Have we abandoned our creed? Not at all. But when, through the accident of the world war, the working class has succeeded in obtaining possession of power, is it to withdraw from the conquered positions in order to conquer them again by means of Democracy as a means? That would be pure and stupid doctrinarianism. Democracy, that is, bourgeois democracy, was never regarded by us as anything more than a means to an end, and only our opportunists, like Bernstein in Germany or Jaures in France, were inclined to make a sort of fetish of it. But those who were at Amsterdam in 1904 will remember the scathing criticism of such an attitude and of bourgeois democracy as a whole by August Bebel, and the manner in which the International—the Second International, at that, the International of crypto-Opportunism—endorsed Bebel shows how little we Socialists were inclined to worship it even then. Since then, but especially since the war and the two Russian Revolutions, much water has flowed in the Neva and in the Spree and, perhaps, also in the Seine and the Thames, and we have seen that the road to Socialism lies not only through bourgeois Democracy, but also through direct revolutionary action. Must we give up the success of the latter, method in order to revert to the problematic method of Democracy? The war has utterly discredited not only Tsarism and Kaiserdom, but all the capitalist parties, including the “patriotic” Socialists in every country, and the proletarian revolutions have been revolutions against the entire bourgeois society, the real authors and abettors of the war. When the North crushed the South in the American Civil War, did the North in a “democratic” fashion proceed to call a constituent assembly with the South jointly to decide upon the question of slavery? It would have been absurd. But equally absurd would it be for the proletariat which has revolted against capitalist society—because, as we said, the entire capitalist society is responsible for the imperialist war and its horrors—and gained a decisive victory, now to invite the representatives and the champions of that very society to come to an assembly in order jointly to decide upon the question whether the capitalist society is to continue to exist or not. The victorious proletariat has only one logical way to fructify its victory: to assume complete power and to proclaim the dictatorship of the proletariat just as the capitalist classes have exercised such a dictatorship till now. Only after the complete establishment of Socialism and the consequent disappearance of classes will Democracy come back, then without any checks or balances, but as a full and unrestricted Social Democracy.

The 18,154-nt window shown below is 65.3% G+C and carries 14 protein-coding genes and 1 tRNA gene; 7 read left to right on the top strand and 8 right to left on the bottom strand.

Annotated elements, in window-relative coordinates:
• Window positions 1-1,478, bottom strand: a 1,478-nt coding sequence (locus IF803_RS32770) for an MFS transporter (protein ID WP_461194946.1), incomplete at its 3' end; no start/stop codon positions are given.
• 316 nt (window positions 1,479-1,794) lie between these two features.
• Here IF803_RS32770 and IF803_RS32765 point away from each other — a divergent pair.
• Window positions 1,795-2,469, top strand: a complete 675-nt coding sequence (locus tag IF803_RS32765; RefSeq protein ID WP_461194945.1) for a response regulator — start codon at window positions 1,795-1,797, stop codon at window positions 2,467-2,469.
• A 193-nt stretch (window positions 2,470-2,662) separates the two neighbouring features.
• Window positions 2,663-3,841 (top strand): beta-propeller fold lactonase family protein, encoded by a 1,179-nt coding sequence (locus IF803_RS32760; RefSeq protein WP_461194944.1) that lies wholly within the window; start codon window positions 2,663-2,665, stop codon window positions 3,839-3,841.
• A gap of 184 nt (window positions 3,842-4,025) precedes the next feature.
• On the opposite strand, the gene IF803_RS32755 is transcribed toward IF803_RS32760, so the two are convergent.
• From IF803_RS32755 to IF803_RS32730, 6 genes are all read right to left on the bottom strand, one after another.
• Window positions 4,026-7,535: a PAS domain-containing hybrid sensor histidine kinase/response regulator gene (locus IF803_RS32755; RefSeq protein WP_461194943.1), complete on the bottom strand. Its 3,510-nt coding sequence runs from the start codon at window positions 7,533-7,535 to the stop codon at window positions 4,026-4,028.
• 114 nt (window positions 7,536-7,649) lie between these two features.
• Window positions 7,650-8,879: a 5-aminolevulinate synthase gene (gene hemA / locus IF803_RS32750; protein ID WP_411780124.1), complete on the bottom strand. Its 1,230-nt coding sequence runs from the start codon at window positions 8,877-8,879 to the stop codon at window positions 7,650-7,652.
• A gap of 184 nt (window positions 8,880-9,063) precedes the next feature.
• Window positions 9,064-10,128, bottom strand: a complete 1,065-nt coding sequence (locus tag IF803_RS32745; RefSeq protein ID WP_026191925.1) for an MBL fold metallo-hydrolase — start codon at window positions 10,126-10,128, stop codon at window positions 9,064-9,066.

W. A. M. M.